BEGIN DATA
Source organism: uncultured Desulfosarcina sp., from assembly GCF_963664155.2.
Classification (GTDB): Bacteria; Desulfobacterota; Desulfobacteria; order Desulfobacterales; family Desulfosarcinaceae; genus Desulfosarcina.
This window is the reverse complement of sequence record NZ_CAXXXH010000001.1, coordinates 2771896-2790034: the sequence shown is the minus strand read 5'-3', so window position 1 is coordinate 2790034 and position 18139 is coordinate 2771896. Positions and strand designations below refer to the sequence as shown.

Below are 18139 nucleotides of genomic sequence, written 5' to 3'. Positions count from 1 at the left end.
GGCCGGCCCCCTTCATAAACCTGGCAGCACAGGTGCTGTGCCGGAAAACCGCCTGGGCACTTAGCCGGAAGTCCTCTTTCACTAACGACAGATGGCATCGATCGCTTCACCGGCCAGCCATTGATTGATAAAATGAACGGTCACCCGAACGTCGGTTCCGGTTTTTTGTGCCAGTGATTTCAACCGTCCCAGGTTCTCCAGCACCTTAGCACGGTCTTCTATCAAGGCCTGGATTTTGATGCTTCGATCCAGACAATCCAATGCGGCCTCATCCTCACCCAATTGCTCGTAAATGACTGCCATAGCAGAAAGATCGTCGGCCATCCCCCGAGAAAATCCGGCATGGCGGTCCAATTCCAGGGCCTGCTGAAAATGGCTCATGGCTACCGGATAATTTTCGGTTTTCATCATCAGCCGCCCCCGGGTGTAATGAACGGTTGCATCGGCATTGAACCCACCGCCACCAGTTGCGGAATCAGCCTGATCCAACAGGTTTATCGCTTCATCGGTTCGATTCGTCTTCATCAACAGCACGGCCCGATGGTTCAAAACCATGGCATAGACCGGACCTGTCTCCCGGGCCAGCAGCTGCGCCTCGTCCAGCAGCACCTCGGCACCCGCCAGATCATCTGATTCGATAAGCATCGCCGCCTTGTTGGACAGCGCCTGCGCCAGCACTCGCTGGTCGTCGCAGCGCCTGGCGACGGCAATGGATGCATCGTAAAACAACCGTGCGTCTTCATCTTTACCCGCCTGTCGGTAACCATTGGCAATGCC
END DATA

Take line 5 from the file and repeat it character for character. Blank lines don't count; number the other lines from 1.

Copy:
GGCCGGCCCCCTTCATAAACCTGGCAGCACAGGTGCTGTGCCGGAAAACCGCCTGGGCACTTAGCCGGAAGTCCTCTTTCACTAACGACAGATGGCATCGATCGCTTCACCGGCCAGCCATTGATTGATAAAATGAACGGTCACCCGAACGTCGGTTCCGGTTTTTTGTGCCAGTGATTTCAACCGTCCCAGGTTCTCCAGCACCTTAGCACGGTCTTCTATCAAGGCCTGGATTTTGATGCTTCGATCCAGACAATCCAATGCGGCCTCATCCTCACCCAATTGCTCGTAAATGACTGCCATAGCAGAAAGATCGTCGGCCATCCCCCGAGAAAATCCGGCATGGCGGTCCAATTCCAGGGCCTGCTGAAAATGGCTCATGGCTACCGGATAATTTTCGGTTTTCATCATCAGCCGCCCCCGGGTGTAATGAACGGTTGCATCGGCATTGAACCCACCGCCACCAGTTGCGGAATCAGCCTGATCCAACAGGTTTATCGCTTCATCGGTTCGATTCGTCTTCATCAACAGCACGGCCCGATGGTTCAAAACCATGGCATAGACCGGACCTGTCTCCCGGGCCAGCAGCTGCGCCTCGTCCAGCAGCACCTCGGCACCCGCCAGATCATCTGATTCGATAAGCATCGCCGCCTTGTTGGACAGCGCCTGCGCCAGCACTCGCTGGTCGTCGCAGCGCCTGGCGACGGCAATGGATGCATCGTAAAACAACCGTGCGTCTTCATCTTTACCCGCCTGTCGGTAACCATTGGCAATGCC